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Title: Contribution of Gag and protease to variation in susceptibility to protease inhibitors between different strains of HIV-1
Author: Sutherland, K.
ISNI:       0000 0004 5359 2898
Awarding Body: UCL (University College London)
Current Institution: University College London (University of London)
Date of Award: 2014
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Recent reports have shown that HIV-1 Gag can directly affect susceptibility to protease inhibitors (PIs) in the absence of known resistance mutations in protease. Inclusion of co-evolved Gag alongside protease in phenotypic drug susceptibility assays can alter PI susceptibility in comparison to protease with a wild-type Gag. Using a single replication-cycle assay encompassing full-length Gag together with protease, we demonstrate significant variation in PI susceptibility between a number of PI-naïve subtype B viruses. Six publicly available subtype B molecular clones, namely HXB2, NL4-3, SF2, YU2, JRFL and 89.6, displayed up to 9-fold reduction in PI susceptibility. For two molecular clones, YU2 and JRFL, Gag contributed solely to the observed reduction in susceptibility. Gag and protease from treatment-naïve, patient-derived viruses also demonstrated significant variation in susceptibility, with up to a 17-fold reduction to atazanavir. In contrast to the molecular clones, protease was the main determinant of the reduced susceptibility. Common polymorphisms in protease including I13V, L63P and A71T were shown to contribute to this reduction in PI susceptibility, in the absence of major resistance mutations. The role of variation in PI susceptibility on LPV/r monotherapy treatment failure was investigated. The contribution of suboptimal adherence to treatment failure was shown and the development of reduced PI susceptibility during treatment observed. In addition, reduced PI susceptibility and single-round infectivity were associated with subsequent treatment failure. This study demonstrates significant variation in PI susceptibility of treatment-naïve patient viruses and provides further evidence of the independent role of Gag, the protease substrate, and in particular the amino terminus of Gag in PI susceptibility. It also highlights the importance of considering co-evolved Gag and protease when assessing PI susceptibility. These data indicate that reduced PI susceptibility at baseline may contribute to treatment failure on PI monotherapy.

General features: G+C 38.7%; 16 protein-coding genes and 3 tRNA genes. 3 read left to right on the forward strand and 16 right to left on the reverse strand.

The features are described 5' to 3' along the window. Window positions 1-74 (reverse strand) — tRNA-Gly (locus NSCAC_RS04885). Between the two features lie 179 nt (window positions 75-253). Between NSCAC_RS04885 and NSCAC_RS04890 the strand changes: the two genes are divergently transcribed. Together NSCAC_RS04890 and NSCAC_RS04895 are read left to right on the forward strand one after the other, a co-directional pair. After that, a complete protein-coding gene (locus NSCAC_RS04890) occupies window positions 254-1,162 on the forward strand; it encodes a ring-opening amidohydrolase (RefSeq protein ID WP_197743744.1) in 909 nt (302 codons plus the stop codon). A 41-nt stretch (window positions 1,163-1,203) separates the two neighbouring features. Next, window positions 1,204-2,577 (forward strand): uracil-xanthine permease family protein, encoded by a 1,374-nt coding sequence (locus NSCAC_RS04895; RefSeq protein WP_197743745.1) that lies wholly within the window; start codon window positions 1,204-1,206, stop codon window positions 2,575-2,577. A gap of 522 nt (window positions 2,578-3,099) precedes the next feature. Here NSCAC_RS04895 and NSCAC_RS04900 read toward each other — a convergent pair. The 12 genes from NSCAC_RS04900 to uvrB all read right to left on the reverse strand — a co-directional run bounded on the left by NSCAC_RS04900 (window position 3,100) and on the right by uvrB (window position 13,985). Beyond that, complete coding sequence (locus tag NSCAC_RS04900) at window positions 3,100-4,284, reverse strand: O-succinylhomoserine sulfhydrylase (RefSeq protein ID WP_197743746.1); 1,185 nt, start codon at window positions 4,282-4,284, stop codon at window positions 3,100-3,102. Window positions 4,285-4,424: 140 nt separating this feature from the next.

Supervisor: Not available Sponsor: Not available
Qualification Name: Thesis (Ph.D.) Qualification Level: Doctoral
EThOS ID:  DOI: Not available